"Freakonomics" is a 2005 non-fiction book by economist Steven Levitt and "New York Times" journalist Stephen J. Dubner. This bestselling book is an alternative take on the often dry study of economics. Using the book is a good way to freshen up your classes and challenge your students to think outside the metaphorical box. A series of classes or a module on "Freakonomics" is a study of incentives.
Download the free "Freakonomics" student and instructor guides. To access the instructor’s guide, you must email the Harper Collins publishing company.
Break the book down into its component chapters. For example, the basic six topics based on the chapters would be: "Discovering Cheating," "Information Control," "Economics of Narcotics," "Legalized Abortion and Crime Levels," "Good Parenting and Education," and "Socioeconomic Patterns Regarding Names." This gives you six lessons to base classes on. Write a one-page summary of each chapter. Distill the main points, the counterpoints, examples and conclusions.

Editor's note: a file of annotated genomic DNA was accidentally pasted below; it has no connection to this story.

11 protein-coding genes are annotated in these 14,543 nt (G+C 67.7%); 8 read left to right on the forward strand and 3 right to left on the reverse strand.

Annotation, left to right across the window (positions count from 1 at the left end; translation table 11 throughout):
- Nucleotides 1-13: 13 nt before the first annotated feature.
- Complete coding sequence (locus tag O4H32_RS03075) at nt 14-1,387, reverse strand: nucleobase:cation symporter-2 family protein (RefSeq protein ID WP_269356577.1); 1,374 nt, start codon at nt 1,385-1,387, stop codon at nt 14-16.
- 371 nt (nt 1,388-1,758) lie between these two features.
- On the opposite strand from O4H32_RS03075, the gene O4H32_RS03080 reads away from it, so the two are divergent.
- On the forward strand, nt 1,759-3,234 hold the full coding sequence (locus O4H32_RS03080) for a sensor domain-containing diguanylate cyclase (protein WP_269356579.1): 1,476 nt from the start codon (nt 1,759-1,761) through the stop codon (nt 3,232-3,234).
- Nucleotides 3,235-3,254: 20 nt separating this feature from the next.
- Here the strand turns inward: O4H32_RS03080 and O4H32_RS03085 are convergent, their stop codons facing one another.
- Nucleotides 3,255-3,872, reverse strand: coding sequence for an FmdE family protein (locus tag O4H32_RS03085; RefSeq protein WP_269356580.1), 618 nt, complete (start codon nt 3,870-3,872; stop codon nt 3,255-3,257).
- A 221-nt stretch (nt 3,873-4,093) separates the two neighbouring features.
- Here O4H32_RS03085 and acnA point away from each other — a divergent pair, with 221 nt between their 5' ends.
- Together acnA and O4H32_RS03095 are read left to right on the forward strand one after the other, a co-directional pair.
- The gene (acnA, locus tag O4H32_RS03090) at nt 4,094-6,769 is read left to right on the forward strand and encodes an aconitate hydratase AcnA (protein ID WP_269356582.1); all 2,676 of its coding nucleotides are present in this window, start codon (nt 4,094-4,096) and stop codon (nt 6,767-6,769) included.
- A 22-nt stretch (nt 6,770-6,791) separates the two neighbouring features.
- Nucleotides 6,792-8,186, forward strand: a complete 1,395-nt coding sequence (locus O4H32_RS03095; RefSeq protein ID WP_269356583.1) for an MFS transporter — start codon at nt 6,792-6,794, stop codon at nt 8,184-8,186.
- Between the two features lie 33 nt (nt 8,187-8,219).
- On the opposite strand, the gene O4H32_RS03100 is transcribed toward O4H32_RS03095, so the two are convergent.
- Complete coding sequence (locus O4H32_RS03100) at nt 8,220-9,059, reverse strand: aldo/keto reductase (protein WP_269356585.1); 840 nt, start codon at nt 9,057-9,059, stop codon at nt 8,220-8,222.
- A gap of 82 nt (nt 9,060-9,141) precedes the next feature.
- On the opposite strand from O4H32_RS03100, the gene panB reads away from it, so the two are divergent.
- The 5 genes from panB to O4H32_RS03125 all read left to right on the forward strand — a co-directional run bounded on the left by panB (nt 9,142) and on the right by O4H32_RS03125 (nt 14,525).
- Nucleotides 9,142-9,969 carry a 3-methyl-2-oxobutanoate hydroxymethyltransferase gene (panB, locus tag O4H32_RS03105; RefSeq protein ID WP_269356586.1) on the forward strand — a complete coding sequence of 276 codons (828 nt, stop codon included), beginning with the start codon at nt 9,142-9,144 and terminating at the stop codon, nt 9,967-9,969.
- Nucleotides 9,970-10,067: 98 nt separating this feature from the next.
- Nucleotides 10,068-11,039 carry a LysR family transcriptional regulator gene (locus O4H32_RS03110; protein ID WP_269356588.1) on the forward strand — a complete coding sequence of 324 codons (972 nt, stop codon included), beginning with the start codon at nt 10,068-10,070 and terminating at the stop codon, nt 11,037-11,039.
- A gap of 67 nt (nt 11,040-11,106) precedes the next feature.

Prepare a lesson plan for each topic. A basic lesson plan includes an introduction of the point and an example. Ask students to think of their own examples and discuss them. Provide contrasting examples for the class to discuss in groups. These can be examples in the book or original ones that you feel relate to the subject.
Finish the lesson by assigning a mini-essay. This engages older students in the ideas of the class and makes them think about the true meaning of each chapter. For younger students, grades 6 to 12, consider worksheets or quizzes.
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